Can Genetically Engineered Foods Trigger Gluten Sensitivity?
Gluten sensitivity or intolerance is a growing epidemic in the U.S. and, increasingly, worldwide. Celiac sprue is a more specific disorder, characterized by gluten intolerance along with autoantibodies to the protein, transglutaminase, which builds crosslinks in undigested fragments of gliadin, a major constituent of gluten. The autoantibodies are produced as an immune response to undegraded fragments of proteins in gluten. A remarkable set of symptoms develop over time in association with celiac disease, including weight loss, diarrhea, chronic fatigue, neurological disorders, anemia, nausea, skin rashes, depression, and nutrient deficiencies.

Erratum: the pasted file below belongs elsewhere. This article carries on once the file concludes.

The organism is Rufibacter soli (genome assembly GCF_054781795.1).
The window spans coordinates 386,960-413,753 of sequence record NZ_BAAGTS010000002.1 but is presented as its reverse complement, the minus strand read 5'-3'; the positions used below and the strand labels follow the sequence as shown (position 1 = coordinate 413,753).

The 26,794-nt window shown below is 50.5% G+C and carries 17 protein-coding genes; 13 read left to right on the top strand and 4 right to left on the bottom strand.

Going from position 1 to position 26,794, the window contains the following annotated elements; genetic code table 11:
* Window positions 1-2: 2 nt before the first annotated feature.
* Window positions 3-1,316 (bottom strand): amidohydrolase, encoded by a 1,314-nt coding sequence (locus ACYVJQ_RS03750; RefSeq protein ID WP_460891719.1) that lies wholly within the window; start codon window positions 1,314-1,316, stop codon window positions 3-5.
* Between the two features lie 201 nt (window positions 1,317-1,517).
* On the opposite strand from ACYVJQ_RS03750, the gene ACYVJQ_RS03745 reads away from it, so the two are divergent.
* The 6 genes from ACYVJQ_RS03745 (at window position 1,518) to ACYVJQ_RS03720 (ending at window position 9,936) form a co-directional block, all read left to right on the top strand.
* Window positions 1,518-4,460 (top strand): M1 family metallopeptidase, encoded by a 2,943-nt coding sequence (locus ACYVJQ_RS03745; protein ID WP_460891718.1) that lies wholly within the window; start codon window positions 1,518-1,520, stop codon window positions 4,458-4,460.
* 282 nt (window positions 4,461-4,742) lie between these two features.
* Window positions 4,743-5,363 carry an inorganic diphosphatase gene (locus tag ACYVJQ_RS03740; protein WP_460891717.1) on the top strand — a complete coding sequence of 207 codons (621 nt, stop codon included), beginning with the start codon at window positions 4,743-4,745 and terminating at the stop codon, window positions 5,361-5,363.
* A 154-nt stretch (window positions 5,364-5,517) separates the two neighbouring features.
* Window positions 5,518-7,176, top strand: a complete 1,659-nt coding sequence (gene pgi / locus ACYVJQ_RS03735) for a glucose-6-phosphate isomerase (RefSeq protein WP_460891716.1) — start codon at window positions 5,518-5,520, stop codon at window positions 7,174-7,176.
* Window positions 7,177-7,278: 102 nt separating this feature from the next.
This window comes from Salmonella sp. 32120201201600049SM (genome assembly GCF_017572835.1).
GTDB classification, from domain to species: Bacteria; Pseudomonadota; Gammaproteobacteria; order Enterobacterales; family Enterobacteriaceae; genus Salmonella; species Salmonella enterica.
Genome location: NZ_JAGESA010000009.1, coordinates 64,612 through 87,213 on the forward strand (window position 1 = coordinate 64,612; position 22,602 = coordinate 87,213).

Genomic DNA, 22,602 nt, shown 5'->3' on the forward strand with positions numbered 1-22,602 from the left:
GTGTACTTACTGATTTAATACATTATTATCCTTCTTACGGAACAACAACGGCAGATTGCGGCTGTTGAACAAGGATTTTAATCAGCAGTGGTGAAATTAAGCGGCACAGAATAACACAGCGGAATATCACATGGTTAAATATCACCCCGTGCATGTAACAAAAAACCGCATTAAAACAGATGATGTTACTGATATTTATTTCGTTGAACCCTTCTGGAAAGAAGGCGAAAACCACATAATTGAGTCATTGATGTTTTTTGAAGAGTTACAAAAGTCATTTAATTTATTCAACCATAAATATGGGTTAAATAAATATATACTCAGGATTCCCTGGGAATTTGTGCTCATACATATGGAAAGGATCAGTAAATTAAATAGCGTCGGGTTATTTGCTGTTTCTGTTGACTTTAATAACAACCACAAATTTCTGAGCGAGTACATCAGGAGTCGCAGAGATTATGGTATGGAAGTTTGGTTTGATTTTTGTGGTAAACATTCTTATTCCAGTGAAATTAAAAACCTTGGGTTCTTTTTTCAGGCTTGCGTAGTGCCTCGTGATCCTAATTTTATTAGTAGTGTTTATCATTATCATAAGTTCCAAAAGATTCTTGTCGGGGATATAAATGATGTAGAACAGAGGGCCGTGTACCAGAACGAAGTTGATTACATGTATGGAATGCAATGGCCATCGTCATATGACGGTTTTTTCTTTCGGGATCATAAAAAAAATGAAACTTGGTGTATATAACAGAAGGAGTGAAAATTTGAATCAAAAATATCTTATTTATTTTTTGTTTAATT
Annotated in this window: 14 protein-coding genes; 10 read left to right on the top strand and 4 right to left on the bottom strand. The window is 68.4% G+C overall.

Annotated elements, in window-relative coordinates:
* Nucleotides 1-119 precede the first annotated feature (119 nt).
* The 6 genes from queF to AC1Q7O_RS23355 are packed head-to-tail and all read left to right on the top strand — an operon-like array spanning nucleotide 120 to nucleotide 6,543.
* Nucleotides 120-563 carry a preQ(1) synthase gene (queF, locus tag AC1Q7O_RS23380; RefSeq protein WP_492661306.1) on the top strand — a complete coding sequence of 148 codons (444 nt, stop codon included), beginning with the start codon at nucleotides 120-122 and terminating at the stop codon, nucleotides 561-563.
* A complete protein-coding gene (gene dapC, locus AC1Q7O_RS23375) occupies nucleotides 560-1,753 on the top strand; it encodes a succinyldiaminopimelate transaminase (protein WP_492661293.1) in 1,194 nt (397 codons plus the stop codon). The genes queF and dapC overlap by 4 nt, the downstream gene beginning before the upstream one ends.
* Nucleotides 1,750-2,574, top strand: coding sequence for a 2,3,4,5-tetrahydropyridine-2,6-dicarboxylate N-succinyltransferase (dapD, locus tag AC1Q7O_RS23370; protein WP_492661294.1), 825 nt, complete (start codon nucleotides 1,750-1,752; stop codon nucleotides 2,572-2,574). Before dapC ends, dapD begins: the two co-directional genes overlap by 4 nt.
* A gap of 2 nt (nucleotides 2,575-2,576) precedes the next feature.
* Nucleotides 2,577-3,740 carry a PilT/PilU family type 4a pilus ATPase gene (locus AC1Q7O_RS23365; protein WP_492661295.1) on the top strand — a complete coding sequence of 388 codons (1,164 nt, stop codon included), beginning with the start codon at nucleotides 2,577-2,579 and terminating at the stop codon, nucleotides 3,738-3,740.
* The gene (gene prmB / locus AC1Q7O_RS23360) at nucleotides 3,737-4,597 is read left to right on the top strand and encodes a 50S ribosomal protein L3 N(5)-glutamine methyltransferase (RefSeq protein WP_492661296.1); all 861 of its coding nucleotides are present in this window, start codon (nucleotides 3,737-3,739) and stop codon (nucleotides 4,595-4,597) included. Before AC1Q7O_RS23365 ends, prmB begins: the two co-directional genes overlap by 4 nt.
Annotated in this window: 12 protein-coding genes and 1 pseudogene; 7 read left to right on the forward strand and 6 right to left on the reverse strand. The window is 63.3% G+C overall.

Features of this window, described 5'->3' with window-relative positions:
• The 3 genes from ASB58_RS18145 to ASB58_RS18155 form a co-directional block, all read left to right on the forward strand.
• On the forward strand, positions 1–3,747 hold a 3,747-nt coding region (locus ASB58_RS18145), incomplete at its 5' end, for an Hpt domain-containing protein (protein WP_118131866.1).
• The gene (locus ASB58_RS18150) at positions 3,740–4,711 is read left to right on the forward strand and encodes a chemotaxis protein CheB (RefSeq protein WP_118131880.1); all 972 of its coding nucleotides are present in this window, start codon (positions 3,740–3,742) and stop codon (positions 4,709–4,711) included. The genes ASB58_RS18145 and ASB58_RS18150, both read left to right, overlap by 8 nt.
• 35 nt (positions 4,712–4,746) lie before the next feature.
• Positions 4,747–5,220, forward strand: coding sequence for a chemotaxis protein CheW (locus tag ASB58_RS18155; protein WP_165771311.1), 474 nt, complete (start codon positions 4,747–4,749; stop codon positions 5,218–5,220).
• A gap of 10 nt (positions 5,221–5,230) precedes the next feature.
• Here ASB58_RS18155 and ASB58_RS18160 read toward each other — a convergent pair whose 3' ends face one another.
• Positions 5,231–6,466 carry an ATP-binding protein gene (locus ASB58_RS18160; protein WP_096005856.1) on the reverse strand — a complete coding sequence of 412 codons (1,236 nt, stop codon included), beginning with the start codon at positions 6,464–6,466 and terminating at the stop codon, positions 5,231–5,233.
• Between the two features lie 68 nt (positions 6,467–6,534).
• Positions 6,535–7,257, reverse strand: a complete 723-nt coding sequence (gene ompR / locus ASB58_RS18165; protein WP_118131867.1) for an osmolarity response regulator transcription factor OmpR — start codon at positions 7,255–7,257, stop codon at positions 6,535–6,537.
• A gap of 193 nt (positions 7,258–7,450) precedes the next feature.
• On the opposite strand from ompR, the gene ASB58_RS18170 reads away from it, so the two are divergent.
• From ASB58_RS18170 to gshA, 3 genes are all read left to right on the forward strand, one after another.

Usually, but not always, a strict gluten-free diet can alleviate many of the symptoms. A key associated pathology is an inflammatory response in the upper small intestine, leading to villous atrophy, a flattening of the microvilli which impairs their ability to function in their important role in absorbing nutrients.
See this article for more on Gluten Sensitivity